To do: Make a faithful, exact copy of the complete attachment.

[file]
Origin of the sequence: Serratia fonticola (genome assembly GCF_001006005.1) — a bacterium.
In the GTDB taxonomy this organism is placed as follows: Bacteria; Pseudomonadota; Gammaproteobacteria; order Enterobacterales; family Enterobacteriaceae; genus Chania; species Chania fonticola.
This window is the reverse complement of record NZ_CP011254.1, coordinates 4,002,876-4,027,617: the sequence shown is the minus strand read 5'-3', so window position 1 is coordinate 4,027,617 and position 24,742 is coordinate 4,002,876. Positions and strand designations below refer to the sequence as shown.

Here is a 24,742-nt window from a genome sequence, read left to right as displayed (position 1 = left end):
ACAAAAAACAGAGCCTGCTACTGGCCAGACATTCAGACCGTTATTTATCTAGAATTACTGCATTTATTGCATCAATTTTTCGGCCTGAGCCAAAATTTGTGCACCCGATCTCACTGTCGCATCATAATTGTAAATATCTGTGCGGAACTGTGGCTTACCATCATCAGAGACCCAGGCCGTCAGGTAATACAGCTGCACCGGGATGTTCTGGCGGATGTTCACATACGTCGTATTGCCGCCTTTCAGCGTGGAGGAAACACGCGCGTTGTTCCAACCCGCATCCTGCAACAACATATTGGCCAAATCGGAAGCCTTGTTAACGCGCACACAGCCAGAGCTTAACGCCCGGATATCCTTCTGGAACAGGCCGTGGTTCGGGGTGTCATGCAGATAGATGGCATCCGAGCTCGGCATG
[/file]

Origin of the sequence: Serratia fonticola (genome assembly GCF_001006005.1) — a bacterium.
In the GTDB taxonomy this organism is placed as follows: Bacteria; Pseudomonadota; Gammaproteobacteria; order Enterobacterales; family Enterobacteriaceae; genus Chania; species Chania fonticola.
This window is the reverse complement of record NZ_CP011254.1, coordinates 4,002,876-4,027,617: the sequence shown is the minus strand read 5'-3', so window position 1 is coordinate 4,027,617 and position 24,742 is coordinate 4,002,876. Positions and strand designations below refer to the sequence as shown.

Here is a 24,742-nt window from a genome sequence, read left to right as displayed (position 1 = left end):
ACAAAAAACAGAGCCTGCTACTGGCCAGACATTCAGACCGTTATTTATCTAGAATTACTGCATTTATTGCATCAATTTTTCGGCCTGAGCCAAAATTTGTGCACCCGATCTCACTGTCGCATCATAATTGTAAATATCTGTGCGGAACTGTGGCTTACCATCATCAGAGACCCAGGCCGTCAGGTAATACAGCTGCACCGGGATGTTCTGGCGGATGTTCACATACGTCGTATTGCCGCCTTTCAGCGTGGAGGAAACACGCGCGTTGTTCCAACCCGCATCCTGCAACAACATATTGGCCAAATCGGAAGCCTTGTTAACGCGCACACAGCCAGAGCTTAACGCCCGGATATCCTTCTGGAACAGGCCGTGGTTCGGGGTGTCATGCAGATAGATGGCATCCGAGCTCGGCATG